Seoul launches new version of Acriche AC emitter

Seoul Semiconductor has increased the performance and reduced the cost of its AC-driven LED.

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Seoul Semiconductor has released a new version of its Acriche LED, a semiconductor light source operating directly from an AC power supply (110 or 220 volts) without an AC-DC converter. The new product has been launched in the US, Europe and Japan.

Seoul says that the new version of Acriche has a luminous flux of 200 lumens at 3.3 watt. This represents an efficacy of almost 60 lm/W, an improvement of 50% compared with the previous version released in November 2006 (see news).

The new version of the Acriche LED is sold as a single emitter, without a heatsink PCB. Seoul thinks this will broaden the range of applications for the product, since lighting fixture companies will be able to use the PCB type of their choice, and build emitter arrays as required. Potential applications for this new version of Acriche include downlights and MR-16 lamps.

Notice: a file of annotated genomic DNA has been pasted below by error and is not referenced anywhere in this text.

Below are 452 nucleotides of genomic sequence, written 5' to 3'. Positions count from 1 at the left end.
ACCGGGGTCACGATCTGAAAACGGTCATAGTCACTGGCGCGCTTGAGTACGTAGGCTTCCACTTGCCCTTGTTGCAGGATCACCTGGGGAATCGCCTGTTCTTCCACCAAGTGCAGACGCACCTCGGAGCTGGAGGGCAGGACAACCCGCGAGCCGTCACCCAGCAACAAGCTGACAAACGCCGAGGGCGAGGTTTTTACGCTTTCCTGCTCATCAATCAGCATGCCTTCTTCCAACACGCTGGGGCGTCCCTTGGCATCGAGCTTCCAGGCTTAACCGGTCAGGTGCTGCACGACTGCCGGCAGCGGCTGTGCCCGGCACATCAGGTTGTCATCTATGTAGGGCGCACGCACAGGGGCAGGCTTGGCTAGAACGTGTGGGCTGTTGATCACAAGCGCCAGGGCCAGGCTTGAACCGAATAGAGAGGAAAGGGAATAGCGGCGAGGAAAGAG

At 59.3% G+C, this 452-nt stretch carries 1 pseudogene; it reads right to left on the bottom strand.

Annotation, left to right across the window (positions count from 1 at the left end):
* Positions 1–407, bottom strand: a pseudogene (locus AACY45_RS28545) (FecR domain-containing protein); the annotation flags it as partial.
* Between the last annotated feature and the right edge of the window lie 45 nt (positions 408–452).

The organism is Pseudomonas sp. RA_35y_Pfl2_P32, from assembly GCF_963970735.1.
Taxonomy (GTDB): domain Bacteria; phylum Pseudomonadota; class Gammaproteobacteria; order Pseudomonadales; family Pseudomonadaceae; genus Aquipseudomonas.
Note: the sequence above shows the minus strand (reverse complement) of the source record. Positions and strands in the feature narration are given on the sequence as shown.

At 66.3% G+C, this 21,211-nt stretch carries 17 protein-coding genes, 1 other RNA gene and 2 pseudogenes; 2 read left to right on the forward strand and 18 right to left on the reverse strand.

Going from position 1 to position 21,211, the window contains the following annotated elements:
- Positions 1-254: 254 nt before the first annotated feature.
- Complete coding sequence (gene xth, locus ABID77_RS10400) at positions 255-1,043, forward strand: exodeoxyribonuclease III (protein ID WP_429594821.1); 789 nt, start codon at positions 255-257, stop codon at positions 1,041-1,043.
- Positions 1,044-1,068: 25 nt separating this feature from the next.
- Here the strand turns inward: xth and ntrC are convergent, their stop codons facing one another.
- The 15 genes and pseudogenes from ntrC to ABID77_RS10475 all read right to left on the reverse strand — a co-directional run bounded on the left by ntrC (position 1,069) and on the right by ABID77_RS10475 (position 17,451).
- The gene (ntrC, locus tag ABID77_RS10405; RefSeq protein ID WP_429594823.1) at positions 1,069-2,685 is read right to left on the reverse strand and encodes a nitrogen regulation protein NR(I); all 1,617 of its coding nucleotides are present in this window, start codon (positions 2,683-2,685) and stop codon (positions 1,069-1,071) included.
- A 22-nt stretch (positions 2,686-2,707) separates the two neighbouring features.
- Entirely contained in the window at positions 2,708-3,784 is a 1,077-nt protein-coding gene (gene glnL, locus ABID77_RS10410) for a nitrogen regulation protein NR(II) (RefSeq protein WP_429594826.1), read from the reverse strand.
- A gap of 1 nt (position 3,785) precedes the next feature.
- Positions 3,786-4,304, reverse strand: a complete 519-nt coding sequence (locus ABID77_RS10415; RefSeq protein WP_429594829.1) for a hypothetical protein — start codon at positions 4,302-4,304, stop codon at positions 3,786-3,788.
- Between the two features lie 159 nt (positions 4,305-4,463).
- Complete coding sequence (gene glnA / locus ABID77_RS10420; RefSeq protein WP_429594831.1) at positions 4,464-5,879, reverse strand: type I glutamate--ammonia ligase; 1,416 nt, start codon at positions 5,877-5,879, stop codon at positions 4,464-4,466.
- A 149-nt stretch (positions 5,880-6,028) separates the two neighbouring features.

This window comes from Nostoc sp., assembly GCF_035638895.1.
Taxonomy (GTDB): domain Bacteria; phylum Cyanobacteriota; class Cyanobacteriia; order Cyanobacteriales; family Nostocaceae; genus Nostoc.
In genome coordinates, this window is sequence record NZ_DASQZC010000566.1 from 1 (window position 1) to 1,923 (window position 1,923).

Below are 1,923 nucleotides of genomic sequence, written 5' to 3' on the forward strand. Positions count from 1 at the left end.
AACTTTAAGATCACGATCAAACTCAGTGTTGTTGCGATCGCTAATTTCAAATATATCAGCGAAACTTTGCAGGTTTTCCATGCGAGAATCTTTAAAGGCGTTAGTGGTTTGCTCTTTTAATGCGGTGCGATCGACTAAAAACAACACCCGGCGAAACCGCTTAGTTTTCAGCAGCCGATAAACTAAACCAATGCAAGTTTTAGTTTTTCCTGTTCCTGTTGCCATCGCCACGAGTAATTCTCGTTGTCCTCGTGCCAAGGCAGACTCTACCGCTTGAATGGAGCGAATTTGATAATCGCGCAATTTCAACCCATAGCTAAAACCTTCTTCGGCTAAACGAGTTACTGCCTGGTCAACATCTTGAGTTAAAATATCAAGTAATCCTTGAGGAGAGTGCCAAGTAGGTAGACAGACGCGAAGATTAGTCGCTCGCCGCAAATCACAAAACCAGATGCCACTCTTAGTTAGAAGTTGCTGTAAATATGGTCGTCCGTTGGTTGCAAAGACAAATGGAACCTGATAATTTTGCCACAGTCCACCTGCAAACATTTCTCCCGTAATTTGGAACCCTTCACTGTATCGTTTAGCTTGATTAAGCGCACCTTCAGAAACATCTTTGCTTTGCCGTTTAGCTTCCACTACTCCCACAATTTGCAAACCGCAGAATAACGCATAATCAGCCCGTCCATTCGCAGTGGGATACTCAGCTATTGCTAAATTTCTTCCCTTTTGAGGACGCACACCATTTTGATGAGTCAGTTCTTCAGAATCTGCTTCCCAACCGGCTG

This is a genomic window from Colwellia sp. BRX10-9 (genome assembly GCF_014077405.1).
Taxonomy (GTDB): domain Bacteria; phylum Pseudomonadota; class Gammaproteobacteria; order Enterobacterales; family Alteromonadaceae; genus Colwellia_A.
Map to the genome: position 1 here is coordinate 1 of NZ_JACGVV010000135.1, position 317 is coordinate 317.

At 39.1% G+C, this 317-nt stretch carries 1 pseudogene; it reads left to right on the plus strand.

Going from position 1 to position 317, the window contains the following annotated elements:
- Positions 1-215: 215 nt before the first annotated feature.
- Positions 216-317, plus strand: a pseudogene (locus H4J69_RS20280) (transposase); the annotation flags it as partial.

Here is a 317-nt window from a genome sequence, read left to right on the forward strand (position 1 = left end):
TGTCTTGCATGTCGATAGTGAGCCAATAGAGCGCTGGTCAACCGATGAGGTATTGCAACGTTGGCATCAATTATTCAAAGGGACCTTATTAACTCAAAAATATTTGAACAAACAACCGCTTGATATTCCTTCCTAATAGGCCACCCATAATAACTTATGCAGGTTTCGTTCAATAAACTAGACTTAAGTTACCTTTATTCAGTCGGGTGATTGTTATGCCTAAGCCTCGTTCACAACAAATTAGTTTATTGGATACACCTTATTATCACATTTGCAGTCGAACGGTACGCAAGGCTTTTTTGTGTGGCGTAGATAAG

Do Hyung Kim, head of the Acriche unit at Seoul Semiconductor, pointed out that the Acriche doesn’t need an AC-DC converter, which costs around 5 dollars for 5W in general, and there are associated space savings. "DC LEDs can’t directly replace lighting fixtures for the architecture and machinery lights running from AC power," he said.

Seoul Semiconductor has ambitious targets for increased performance. It plans to realize 80 lm/W efficacy with an output of 250 lumens by the fourth quarter of 2007; and 120 lm/W from a 400-lumen package before the end of 2008.

Do Hyung Kim is also extremely optimistic about potential sales of Acriche. "Acriche’s share of the conventional lighting market has the potential to reach tens of billions of dollars," he said. In contrast, Strategies Unlimited has estimated that the LED market for lighting applications in 2011 will be around $1 billion.

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